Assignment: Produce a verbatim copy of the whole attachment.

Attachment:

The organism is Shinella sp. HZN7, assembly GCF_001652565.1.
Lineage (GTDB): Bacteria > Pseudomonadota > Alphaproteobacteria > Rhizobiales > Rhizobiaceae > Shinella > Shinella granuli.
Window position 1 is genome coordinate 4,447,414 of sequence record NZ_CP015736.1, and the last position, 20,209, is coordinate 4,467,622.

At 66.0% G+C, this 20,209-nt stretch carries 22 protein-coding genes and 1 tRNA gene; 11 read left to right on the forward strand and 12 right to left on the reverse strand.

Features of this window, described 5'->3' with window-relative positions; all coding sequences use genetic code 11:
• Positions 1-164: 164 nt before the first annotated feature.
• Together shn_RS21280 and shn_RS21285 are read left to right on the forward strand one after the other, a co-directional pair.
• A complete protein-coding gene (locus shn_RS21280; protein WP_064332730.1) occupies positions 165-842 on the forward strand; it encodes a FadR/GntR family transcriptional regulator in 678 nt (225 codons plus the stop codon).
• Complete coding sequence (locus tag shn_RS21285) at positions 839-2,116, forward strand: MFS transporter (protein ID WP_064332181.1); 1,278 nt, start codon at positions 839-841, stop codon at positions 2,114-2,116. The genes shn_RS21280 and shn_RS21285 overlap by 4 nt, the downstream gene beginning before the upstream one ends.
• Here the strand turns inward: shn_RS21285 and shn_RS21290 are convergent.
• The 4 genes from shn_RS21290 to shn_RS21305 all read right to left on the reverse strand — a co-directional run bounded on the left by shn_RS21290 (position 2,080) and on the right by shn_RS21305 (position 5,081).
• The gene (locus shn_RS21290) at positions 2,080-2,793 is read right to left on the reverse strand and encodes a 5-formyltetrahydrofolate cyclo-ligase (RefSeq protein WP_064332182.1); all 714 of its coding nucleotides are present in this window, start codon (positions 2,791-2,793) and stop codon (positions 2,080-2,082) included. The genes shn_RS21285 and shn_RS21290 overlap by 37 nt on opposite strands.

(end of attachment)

The organism is Shinella sp. HZN7, assembly GCF_001652565.1.
Lineage (GTDB): Bacteria > Pseudomonadota > Alphaproteobacteria > Rhizobiales > Rhizobiaceae > Shinella > Shinella granuli.
Window position 1 is genome coordinate 4,447,414 of sequence record NZ_CP015736.1, and the last position, 20,209, is coordinate 4,467,622.

At 66.0% G+C, this 20,209-nt stretch carries 22 protein-coding genes and 1 tRNA gene; 11 read left to right on the forward strand and 12 right to left on the reverse strand.

Features of this window, described 5'->3' with window-relative positions; all coding sequences use genetic code 11:
• Positions 1-164: 164 nt before the first annotated feature.
• Together shn_RS21280 and shn_RS21285 are read left to right on the forward strand one after the other, a co-directional pair.
• A complete protein-coding gene (locus shn_RS21280; protein WP_064332730.1) occupies positions 165-842 on the forward strand; it encodes a FadR/GntR family transcriptional regulator in 678 nt (225 codons plus the stop codon).
• Complete coding sequence (locus tag shn_RS21285) at positions 839-2,116, forward strand: MFS transporter (protein ID WP_064332181.1); 1,278 nt, start codon at positions 839-841, stop codon at positions 2,114-2,116. The genes shn_RS21280 and shn_RS21285 overlap by 4 nt, the downstream gene beginning before the upstream one ends.
• Here the strand turns inward: shn_RS21285 and shn_RS21290 are convergent.
• The 4 genes from shn_RS21290 to shn_RS21305 all read right to left on the reverse strand — a co-directional run bounded on the left by shn_RS21290 (position 2,080) and on the right by shn_RS21305 (position 5,081).
• The gene (locus shn_RS21290) at positions 2,080-2,793 is read right to left on the reverse strand and encodes a 5-formyltetrahydrofolate cyclo-ligase (RefSeq protein WP_064332182.1); all 714 of its coding nucleotides are present in this window, start codon (positions 2,791-2,793) and stop codon (positions 2,080-2,082) included. The genes shn_RS21285 and shn_RS21290 overlap by 37 nt on opposite strands.